|II. The Twenty-third Psalm of David||02:47|
|IV. Jonah's Prayer from the Belly of the Whale||05:52|
The genesis of Donald Waxman’s Psalms and Supplications was an invitation in 1953 by journalist Ben Hecht to write a work in celebration of the upcoming (1954) tercentenary of American Jewry. The occasion was a concert—over which Hecht would be presiding—commemorating the first lasting Jewish settlement in North America in 1654. But the inspiration for the particular texts Waxman chose, and for the ultimate form of the work, was ignited by his discovery of the book Language of Faith (edited by Nahum Glatzer), a series of freely creative, imaginative, and liberal poetic translations of—and in some respects poetry based on—Hebrew liturgical texts, Psalms, and other biblical stories and passages by Jacob Sloan. Although familiar with these texts from their standard translation, Waxman was intrigued by Sloan’s interpretations, which, for him, amplified their internal poetry. And he was suddenly reawakened to a sense of personal pride in the sophisticated literary accomplishments of Jewish antiquity. He selected four items from the book for his work: a text drawn from the evening liturgy for Yom Kippur (“Evening Prayer for the Day of Atonement”), Psalms 23 and 24, and “Jonah’s Prayer from the Belly of the Whale,” taken from the biblical Book of Jonah, two of which are recorded here. He scored the work for tenor and small orchestra, and in 1994 he expanded it to incorporate a small chorus as well as a fifth poetic setting from the same book, drawn from Sephardi liturgy. “To have contributed in music,” he later wrote concerning this work, “even if in the humblest of ways, to that poetic tradition was and still is my affirmation of my faith.”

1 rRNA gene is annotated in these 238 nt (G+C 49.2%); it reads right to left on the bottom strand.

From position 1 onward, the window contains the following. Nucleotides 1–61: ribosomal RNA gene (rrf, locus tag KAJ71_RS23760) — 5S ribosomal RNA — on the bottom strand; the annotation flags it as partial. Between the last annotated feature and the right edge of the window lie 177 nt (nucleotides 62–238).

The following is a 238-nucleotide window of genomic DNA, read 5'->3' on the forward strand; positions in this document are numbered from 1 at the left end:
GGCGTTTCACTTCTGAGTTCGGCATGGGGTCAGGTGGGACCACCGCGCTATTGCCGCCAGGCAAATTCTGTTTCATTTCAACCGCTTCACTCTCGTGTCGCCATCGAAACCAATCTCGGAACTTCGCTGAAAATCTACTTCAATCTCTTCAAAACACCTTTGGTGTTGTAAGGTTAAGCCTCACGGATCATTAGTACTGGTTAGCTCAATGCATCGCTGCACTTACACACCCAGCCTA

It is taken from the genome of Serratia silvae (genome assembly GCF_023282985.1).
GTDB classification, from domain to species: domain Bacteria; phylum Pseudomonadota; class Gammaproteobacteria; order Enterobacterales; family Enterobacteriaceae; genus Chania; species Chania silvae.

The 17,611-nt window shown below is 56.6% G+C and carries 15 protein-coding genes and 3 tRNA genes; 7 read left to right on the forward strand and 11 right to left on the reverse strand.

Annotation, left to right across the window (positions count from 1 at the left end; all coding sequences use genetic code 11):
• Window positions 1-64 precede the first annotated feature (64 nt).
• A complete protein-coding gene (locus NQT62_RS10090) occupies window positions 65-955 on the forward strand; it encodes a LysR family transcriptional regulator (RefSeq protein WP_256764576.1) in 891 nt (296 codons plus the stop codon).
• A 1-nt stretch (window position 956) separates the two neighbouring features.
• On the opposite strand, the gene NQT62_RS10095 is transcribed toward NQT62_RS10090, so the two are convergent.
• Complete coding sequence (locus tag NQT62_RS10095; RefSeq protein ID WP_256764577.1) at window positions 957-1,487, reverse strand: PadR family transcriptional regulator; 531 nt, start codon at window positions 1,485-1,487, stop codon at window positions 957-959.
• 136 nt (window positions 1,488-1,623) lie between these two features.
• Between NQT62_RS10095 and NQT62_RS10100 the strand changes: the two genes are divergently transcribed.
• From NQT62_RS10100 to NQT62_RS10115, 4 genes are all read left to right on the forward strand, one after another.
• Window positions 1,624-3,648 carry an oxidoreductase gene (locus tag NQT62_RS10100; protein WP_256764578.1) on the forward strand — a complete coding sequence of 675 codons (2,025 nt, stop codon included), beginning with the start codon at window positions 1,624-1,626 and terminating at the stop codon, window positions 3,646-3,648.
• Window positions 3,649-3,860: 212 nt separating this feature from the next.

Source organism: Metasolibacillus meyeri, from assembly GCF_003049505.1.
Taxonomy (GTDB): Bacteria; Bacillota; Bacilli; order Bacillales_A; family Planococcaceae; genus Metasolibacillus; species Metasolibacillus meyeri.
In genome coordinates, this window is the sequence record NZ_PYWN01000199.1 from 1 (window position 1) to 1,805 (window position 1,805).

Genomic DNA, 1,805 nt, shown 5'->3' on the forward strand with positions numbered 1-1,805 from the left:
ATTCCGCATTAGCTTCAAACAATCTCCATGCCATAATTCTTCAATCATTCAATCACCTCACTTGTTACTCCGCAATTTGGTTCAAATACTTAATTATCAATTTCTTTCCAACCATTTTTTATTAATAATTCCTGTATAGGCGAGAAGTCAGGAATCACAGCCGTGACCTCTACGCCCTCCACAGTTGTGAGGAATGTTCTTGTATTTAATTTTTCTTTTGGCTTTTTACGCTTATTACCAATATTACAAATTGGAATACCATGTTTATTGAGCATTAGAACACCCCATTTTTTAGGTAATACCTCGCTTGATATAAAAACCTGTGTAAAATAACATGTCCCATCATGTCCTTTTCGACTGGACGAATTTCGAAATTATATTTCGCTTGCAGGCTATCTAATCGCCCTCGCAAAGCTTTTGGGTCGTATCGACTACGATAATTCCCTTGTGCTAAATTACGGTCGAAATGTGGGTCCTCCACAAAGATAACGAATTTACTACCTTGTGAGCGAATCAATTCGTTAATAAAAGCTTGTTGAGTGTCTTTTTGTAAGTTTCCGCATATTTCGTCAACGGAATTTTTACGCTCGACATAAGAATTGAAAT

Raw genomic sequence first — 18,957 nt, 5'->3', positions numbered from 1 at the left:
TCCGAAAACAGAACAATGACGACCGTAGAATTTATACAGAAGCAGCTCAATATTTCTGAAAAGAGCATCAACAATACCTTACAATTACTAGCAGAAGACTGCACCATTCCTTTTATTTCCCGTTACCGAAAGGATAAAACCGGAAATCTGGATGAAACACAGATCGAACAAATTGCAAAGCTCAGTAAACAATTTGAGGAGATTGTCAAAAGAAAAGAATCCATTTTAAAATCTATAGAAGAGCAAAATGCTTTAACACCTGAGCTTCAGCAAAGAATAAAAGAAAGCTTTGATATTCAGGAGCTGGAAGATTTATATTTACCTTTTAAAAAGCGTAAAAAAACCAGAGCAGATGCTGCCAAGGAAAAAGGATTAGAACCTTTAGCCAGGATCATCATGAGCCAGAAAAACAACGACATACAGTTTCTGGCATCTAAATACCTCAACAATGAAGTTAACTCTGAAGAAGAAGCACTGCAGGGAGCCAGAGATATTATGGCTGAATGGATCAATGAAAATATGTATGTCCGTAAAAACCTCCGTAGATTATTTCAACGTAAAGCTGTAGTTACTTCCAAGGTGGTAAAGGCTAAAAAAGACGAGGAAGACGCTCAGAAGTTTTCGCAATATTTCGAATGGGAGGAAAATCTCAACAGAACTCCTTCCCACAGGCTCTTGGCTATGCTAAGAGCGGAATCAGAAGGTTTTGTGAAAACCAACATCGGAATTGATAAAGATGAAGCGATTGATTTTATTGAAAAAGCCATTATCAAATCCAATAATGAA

Text: Nahum Glatzer 1947
In my straits I called to my Lord, and He did reply!
From the belly of the chasm, I cried out;
Thou didst heed my voice.
When Thou cast me deep into the heart of seas, when the torrent surrounded me, when all Thy breakers and waves passed over me—
Then I said, “I am banished from before Thine eyes.”
Yet shall I look again toward Thy sacred habitation.
The seas engulfed me to the soul, the deep surrounded me, weeds wrapped round my head; I sank to the ends of the hills, the bars of the earth all enclosed me; and yet Thou raised me alive out of the pit, O Lord, my God.
*The self-contained Psalm texts, which are not given here, may be found in any standard Bible.
Pubisher: G. Schirmer Inc.
Don't miss our latest releases, podcasts, announcements and giveaways throughout the year! Stay up to date with our newsletter.